o'clock that night (July 12) by a messenger, who returned a little after sunrise the next day with one of General McClellan's staff officers, Colonel Key, and about twenty cavalry. Colonel Key brought Colonel Pegram a reply to his note from General McClellan (copies of which you have). Colonel Pegram and Colonel Key had a long conference, at the end of which the men were marched to Beverly and stacked their guns. There being no formal surrender of officer to surrender their swords to, Colonel Pegram and most of the officers who had swords hung them on the stacked arms, and many of them were soon stolen by the Yankee guards.
We were kept at Beverly and well treated by our captors until July 17, when all but Colonel Pegram were released on parole by order of General Scott, Pegram being refused his parole because he had been an officer in the U. S. Army.
The foregoing account has been written hastily and from memory, but I think in the main is correct. There are undoubtedly many points of interest that have been forgotten, but as I have been informed that you will have written statements from several of the officers, and among others one from Lieutenant John T. Cowan, who was with me all the time, and to whom I am much indebted. He is a cool and intrepid young officer, and certainly deserves a much better fate.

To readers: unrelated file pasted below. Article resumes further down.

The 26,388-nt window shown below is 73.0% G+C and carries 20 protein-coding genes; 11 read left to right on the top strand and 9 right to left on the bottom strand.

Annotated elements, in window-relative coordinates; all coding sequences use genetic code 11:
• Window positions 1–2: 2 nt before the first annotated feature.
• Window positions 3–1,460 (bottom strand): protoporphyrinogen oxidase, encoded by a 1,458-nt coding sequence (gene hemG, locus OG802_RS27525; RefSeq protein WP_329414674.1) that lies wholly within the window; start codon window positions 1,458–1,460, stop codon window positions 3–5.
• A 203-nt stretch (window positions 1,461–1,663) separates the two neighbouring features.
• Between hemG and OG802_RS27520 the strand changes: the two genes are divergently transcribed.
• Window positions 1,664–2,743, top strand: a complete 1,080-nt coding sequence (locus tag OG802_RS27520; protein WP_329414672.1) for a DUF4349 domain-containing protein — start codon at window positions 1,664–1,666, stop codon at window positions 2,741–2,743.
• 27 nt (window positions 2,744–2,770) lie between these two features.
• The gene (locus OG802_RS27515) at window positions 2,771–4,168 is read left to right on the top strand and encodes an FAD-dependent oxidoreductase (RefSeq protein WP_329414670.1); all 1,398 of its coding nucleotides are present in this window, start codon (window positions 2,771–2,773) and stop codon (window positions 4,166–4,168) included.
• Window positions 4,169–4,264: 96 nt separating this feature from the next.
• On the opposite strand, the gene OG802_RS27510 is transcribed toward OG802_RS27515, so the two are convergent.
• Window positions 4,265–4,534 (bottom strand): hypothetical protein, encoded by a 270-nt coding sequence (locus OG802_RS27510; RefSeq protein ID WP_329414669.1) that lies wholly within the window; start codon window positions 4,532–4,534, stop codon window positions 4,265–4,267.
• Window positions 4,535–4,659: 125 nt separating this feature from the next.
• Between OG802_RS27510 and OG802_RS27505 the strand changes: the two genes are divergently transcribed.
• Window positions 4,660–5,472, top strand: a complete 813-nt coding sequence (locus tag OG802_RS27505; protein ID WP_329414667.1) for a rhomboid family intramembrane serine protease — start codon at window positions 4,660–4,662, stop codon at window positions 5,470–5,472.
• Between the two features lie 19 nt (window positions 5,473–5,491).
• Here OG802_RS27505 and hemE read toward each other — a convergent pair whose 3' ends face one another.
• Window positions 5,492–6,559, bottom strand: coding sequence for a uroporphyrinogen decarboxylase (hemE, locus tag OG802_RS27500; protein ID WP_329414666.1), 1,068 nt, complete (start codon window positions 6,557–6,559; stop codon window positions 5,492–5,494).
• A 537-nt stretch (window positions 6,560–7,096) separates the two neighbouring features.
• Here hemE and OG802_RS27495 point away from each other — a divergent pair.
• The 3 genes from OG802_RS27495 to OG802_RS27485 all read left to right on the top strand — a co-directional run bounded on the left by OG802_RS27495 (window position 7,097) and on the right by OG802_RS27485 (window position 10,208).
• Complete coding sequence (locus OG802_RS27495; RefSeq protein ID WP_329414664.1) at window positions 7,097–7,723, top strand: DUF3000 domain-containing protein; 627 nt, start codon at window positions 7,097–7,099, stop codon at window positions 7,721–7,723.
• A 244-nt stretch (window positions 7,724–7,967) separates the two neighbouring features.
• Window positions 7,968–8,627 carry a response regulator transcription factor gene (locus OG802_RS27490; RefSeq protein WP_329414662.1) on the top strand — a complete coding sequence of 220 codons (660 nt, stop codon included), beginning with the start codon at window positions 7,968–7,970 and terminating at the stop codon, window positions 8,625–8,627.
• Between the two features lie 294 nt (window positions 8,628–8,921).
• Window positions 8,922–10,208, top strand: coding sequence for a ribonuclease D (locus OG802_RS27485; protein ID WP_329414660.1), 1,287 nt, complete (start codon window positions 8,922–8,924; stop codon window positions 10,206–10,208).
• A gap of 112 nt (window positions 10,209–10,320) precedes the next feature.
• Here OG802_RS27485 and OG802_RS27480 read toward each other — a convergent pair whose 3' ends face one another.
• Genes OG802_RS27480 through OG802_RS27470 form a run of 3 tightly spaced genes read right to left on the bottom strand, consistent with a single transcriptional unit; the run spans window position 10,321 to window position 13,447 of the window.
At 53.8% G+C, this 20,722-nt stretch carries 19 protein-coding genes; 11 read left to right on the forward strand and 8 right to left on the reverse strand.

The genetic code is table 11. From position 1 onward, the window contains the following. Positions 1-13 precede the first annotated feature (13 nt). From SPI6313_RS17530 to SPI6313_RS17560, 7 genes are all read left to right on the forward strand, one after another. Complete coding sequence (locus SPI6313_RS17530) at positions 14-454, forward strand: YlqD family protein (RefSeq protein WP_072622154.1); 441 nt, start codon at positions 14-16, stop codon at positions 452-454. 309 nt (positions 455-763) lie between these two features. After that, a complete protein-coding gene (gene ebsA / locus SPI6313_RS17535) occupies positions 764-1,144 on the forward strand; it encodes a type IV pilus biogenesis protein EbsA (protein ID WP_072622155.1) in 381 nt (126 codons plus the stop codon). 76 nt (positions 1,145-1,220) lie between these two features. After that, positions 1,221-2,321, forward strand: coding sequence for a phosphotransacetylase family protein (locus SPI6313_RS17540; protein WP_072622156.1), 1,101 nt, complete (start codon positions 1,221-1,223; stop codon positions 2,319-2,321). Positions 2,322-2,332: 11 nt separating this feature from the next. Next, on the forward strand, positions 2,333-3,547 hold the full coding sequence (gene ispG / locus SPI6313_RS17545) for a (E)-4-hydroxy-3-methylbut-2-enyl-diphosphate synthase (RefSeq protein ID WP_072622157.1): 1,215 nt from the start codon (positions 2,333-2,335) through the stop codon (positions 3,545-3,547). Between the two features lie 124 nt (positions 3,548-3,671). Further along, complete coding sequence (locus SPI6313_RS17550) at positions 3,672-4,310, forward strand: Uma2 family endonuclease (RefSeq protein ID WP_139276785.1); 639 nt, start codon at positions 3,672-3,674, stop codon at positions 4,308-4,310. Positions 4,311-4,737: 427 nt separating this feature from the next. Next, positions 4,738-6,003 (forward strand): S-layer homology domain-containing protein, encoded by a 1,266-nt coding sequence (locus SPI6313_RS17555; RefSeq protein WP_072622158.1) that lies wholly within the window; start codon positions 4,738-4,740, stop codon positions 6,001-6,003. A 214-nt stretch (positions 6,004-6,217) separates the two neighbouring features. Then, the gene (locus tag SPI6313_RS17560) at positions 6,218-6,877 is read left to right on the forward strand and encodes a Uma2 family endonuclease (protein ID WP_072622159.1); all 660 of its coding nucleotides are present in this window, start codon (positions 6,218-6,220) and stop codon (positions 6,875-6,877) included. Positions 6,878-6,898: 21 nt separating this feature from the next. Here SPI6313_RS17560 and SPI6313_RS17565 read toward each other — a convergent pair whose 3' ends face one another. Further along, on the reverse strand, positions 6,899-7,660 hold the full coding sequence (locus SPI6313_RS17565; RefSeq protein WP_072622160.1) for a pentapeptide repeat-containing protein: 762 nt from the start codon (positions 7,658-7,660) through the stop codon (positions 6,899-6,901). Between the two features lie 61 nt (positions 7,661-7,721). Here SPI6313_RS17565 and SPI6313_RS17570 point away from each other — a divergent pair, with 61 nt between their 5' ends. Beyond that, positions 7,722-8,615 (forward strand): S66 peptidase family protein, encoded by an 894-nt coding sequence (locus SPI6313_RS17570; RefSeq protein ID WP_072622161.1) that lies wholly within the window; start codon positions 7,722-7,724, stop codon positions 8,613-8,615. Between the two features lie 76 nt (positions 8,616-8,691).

There are many officers who deserve honorable mention, and foremost among those is the brave Captain Curry, who was wounded in the fight at Rich Mountain; but where many acted so well distinction would be invidious.
Yours, very truly,
J. M. HECK,
Late Lieutenant-Colonel, Commanding 25th Regiment.
R. R. HOWISON, Richmond, Va.
Numbers 21. Report of Major Nat. Tyler, Twentieth Virginia Infantry, of operations from July 1 to 14, including skirmish July 7, and the engagement at Rich Mountain.
During the night of July 1, I was ordered by General Garnett, at Laurel Hill, to re-enforce Lieutenant-Colonel Heck at Rich Mountain with seven companies of the Twentieth Regiment Virginia Volunteers. Starting from Laurel Hill at 2 a. m., I arrived at Rich Mountain the next day at 12 m. Lieutenant-Colonel Heck's command at Rich Mountain was one regiment of infantry, a battery of four 6-pounders, and one company of cavalry.
The sketch furnished you will show very accurately the fortifications that had been made to protect the camp from front assault.
On Sunday, July 7, I was ordered to reconnoiter the bridge over Middle Fork, about fifteen miles in front of our position. I proceeded with two companies, Captain Atkinson, Twentieth Virginia Volunteers, and Captain Higginbotham, of Lieutenant-Colonel Heck's regiment. When about one mile from the bridge I was informed by a country woman that a very large army occupied the bridge, and was entreated to return, as the Federal cavalry had but a few moments before left the house. The evidences of the cavalry were to be seen in the mud of the road. Proceeding carefully, I ascertained that a large force of infantry, artil-